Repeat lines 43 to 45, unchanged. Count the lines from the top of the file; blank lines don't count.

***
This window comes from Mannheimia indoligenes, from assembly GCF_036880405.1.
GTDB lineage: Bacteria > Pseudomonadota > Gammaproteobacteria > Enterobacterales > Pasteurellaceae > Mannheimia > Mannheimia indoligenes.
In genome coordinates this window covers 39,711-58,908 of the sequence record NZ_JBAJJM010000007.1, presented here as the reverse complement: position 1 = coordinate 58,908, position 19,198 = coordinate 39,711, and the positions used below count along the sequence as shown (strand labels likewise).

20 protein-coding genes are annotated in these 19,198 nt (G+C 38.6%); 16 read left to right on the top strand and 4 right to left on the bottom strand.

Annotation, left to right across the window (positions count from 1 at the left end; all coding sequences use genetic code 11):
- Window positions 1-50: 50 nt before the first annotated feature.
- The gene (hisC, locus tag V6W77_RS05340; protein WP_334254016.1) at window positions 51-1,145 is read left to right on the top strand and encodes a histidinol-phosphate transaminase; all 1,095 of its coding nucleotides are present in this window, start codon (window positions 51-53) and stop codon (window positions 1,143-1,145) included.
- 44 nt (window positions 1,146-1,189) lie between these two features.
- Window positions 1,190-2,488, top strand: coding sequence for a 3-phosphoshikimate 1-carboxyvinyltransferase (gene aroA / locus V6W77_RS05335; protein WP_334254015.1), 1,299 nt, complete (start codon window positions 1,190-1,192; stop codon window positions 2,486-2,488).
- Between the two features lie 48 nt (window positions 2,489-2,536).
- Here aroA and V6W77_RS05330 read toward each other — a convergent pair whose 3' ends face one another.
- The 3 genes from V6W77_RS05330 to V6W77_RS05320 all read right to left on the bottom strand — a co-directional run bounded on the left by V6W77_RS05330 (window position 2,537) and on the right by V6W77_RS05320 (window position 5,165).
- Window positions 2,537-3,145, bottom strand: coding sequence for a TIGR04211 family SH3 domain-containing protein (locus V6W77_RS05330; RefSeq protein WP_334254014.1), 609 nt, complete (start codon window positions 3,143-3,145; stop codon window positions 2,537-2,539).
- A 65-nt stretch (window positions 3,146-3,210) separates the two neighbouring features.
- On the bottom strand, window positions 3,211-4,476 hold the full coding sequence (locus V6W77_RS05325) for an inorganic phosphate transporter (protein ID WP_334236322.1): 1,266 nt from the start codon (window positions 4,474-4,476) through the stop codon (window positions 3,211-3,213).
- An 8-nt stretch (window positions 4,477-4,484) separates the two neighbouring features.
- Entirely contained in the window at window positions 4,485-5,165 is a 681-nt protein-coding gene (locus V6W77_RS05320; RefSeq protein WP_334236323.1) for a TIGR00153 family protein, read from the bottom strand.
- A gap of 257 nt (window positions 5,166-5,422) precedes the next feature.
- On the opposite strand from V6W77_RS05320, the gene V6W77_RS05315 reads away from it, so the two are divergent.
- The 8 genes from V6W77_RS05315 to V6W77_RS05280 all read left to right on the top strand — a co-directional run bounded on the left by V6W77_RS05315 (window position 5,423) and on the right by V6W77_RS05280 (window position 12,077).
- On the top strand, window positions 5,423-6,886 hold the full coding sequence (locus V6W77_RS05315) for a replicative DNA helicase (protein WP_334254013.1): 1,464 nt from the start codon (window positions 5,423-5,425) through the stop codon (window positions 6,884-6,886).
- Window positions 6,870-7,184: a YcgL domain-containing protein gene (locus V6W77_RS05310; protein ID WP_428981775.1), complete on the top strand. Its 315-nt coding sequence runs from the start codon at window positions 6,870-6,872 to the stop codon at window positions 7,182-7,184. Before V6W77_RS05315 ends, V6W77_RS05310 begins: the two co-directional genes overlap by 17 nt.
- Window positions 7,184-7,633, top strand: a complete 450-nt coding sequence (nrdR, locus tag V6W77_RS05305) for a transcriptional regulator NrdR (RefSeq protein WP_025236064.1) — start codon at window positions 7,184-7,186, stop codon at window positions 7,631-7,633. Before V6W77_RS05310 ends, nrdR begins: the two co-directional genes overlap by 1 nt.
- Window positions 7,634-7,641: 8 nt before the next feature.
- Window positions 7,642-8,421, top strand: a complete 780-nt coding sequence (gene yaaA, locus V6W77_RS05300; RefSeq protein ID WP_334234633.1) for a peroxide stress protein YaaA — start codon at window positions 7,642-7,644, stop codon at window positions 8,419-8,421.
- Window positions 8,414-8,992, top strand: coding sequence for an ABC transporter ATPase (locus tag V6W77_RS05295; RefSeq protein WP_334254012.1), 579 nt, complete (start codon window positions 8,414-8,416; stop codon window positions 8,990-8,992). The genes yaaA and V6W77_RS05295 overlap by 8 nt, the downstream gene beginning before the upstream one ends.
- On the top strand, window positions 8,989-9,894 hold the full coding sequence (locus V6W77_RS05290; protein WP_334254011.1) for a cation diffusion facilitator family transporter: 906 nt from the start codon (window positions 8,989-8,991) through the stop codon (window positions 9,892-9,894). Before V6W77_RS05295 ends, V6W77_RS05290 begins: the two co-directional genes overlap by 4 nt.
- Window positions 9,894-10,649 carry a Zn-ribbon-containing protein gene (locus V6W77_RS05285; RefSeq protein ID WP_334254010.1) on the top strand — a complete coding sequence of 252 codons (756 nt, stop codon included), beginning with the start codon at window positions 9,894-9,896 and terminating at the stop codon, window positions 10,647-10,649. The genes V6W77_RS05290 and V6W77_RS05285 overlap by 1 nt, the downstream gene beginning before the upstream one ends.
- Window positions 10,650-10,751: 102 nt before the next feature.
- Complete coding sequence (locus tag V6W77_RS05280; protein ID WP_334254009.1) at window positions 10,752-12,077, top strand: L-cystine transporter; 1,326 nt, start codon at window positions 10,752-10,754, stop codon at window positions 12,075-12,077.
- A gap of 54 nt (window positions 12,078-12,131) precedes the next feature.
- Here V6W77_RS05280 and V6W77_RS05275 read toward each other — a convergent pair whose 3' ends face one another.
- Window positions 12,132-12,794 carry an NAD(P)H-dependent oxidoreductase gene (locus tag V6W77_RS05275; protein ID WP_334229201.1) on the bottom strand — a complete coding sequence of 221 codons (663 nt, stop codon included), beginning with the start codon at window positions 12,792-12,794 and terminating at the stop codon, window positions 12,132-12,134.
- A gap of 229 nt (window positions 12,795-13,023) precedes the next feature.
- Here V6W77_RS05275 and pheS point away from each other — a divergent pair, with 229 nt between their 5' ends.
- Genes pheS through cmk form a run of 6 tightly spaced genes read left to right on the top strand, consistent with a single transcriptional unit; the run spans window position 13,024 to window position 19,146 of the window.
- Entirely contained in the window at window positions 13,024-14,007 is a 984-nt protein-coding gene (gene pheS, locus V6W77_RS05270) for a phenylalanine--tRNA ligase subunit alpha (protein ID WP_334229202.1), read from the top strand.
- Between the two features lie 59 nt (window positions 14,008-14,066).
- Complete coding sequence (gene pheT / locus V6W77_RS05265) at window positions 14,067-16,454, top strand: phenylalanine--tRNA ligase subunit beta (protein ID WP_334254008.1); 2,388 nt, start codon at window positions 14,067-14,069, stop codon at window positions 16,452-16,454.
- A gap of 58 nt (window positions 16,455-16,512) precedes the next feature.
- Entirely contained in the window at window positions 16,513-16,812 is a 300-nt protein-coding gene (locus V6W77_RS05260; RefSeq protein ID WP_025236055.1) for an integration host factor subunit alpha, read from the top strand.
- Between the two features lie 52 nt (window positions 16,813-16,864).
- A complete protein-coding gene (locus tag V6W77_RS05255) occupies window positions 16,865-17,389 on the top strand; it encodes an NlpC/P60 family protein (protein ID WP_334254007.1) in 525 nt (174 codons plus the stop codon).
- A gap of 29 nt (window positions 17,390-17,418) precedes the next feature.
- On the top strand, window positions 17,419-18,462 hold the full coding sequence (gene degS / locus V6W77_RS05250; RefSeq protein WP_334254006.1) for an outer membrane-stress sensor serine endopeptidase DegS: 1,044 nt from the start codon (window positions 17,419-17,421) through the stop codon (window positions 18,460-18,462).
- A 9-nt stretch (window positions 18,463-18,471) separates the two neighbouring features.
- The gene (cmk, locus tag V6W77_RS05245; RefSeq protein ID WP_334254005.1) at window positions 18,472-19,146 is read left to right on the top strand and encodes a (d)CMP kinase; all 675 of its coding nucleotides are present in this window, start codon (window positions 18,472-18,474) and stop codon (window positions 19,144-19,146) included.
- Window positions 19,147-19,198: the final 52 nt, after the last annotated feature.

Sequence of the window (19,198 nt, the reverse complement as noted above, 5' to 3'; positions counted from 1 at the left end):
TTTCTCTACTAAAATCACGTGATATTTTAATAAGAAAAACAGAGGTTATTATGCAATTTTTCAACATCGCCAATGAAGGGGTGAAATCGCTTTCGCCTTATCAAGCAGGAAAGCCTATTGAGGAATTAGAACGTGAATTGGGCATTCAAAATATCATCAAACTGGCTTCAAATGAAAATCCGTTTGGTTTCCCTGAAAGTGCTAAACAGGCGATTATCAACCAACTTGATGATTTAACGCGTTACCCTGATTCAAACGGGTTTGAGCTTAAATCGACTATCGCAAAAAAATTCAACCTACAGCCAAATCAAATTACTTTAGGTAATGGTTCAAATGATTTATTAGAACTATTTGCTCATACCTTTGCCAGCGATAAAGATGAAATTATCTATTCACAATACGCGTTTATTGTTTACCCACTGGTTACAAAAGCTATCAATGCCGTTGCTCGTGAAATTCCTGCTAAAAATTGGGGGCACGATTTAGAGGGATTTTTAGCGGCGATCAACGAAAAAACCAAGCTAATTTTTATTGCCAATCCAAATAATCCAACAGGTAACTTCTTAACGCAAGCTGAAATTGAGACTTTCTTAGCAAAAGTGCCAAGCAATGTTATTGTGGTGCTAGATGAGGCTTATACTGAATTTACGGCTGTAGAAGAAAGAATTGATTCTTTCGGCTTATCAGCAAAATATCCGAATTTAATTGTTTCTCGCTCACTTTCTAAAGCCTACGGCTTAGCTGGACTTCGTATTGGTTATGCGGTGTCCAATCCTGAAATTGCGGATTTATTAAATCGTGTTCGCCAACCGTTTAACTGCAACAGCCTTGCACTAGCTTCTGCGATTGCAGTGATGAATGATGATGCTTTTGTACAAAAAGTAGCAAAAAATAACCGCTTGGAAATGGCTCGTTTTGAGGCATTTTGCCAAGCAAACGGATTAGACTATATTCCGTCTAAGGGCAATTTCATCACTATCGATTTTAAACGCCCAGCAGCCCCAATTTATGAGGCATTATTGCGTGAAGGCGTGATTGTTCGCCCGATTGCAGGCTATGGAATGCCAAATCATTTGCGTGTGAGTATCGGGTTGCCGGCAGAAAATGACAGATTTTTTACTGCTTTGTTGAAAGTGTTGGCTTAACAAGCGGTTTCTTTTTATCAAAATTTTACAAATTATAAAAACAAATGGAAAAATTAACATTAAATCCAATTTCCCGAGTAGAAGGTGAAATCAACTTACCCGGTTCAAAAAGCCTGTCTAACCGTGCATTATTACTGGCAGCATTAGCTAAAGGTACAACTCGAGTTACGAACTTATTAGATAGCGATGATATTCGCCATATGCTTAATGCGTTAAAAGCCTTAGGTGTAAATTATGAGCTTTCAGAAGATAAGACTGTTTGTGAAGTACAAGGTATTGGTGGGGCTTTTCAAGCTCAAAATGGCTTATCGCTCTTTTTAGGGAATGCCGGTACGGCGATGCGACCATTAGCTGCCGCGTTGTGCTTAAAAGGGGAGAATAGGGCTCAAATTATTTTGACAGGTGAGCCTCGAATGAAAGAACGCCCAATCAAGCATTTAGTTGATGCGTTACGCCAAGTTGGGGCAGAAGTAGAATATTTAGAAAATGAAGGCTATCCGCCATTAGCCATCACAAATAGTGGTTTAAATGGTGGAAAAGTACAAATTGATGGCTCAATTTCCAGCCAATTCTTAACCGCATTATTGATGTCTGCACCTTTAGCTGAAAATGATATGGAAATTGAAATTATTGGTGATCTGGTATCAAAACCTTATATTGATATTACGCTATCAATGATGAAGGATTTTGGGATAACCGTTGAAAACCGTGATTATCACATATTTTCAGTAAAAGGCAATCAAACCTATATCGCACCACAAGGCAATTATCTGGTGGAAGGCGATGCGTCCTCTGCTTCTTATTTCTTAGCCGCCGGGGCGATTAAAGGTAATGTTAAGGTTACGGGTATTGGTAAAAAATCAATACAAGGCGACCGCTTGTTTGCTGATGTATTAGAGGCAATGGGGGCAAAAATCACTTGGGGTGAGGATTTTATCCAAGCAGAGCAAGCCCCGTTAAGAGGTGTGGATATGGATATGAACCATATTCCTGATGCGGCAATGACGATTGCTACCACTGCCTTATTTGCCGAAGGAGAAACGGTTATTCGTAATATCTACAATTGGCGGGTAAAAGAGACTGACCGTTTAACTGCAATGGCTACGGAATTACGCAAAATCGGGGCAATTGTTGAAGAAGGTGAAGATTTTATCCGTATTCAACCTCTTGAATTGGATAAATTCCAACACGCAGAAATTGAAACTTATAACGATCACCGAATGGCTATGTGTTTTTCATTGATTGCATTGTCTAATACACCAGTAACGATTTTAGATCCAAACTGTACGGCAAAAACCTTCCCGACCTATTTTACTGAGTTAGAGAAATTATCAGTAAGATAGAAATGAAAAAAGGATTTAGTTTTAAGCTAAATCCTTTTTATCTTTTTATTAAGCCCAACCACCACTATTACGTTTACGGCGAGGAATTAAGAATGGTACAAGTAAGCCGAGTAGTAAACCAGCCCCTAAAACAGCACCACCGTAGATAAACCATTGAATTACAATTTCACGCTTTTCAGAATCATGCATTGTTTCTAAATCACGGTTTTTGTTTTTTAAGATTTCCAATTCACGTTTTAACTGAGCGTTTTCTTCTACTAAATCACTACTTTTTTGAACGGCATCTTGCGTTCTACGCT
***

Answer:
- A complete protein-coding gene (locus tag V6W77_RS05255) occupies window positions 16,865-17,389 on the top strand; it encodes an NlpC/P60 family protein (protein ID WP_334254007.1) in 525 nt (174 codons plus the stop codon).
- A gap of 29 nt (window positions 17,390-17,418) precedes the next feature.
- On the top strand, window positions 17,419-18,462 hold the full coding sequence (gene degS / locus V6W77_RS05250; RefSeq protein WP_334254006.1) for an outer membrane-stress sensor serine endopeptidase DegS: 1,044 nt from the start codon (window positions 17,419-17,421) through the stop codon (window positions 18,460-18,462).